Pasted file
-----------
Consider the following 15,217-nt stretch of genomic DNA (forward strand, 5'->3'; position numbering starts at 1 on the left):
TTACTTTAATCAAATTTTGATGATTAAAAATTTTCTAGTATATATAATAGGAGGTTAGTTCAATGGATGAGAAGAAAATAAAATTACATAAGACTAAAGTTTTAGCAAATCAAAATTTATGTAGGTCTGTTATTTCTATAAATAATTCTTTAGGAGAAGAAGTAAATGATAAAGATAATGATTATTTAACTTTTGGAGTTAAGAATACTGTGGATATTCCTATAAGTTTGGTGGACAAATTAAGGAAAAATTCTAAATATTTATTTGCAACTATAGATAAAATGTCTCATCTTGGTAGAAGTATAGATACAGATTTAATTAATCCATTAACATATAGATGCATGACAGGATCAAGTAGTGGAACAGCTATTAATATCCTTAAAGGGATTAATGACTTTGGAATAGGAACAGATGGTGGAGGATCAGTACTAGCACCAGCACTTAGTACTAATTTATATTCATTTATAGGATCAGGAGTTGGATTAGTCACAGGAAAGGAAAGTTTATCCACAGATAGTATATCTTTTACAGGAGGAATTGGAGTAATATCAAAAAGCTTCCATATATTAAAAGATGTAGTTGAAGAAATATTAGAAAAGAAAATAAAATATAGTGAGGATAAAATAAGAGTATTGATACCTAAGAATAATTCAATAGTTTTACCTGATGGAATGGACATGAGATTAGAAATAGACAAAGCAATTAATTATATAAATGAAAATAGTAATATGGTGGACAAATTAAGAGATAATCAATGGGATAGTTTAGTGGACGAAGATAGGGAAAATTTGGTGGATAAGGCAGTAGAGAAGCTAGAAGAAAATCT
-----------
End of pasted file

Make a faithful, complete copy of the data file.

Consider the following 15,217-nt stretch of genomic DNA (forward strand, 5'->3'; position numbering starts at 1 on the left):
TTACTTTAATCAAATTTTGATGATTAAAAATTTTCTAGTATATATAATAGGAGGTTAGTTCAATGGATGAGAAGAAAATAAAATTACATAAGACTAAAGTTTTAGCAAATCAAAATTTATGTAGGTCTGTTATTTCTATAAATAATTCTTTAGGAGAAGAAGTAAATGATAAAGATAATGATTATTTAACTTTTGGAGTTAAGAATACTGTGGATATTCCTATAAGTTTGGTGGACAAATTAAGGAAAAATTCTAAATATTTATTTGCAACTATAGATAAAATGTCTCATCTTGGTAGAAGTATAGATACAGATTTAATTAATCCATTAACATATAGATGCATGACAGGATCAAGTAGTGGAACAGCTATTAATATCCTTAAAGGGATTAATGACTTTGGAATAGGAACAGATGGTGGAGGATCAGTACTAGCACCAGCACTTAGTACTAATTTATATTCATTTATAGGATCAGGAGTTGGATTAGTCACAGGAAAGGAAAGTTTATCCACAGATAGTATATCTTTTACAGGAGGAATTGGAGTAATATCAAAAAGCTTCCATATATTAAAAGATGTAGTTGAAGAAATATTAGAAAAGAAAATAAAATATAGTGAGGATAAAATAAGAGTATTGATACCTAAGAATAATTCAATAGTTTTACCTGATGGAATGGACATGAGATTAGAAATAGACAAAGCAATTAATTATATAAATGAAAATAGTAATATGGTGGACAAATTAAGAGATAATCAATGGGATAGTTTAGTGGACGAAGATAGGGAAAATTTGGTGGATAAGGCAGTAGAGAAGCTAGAAGAAAATCT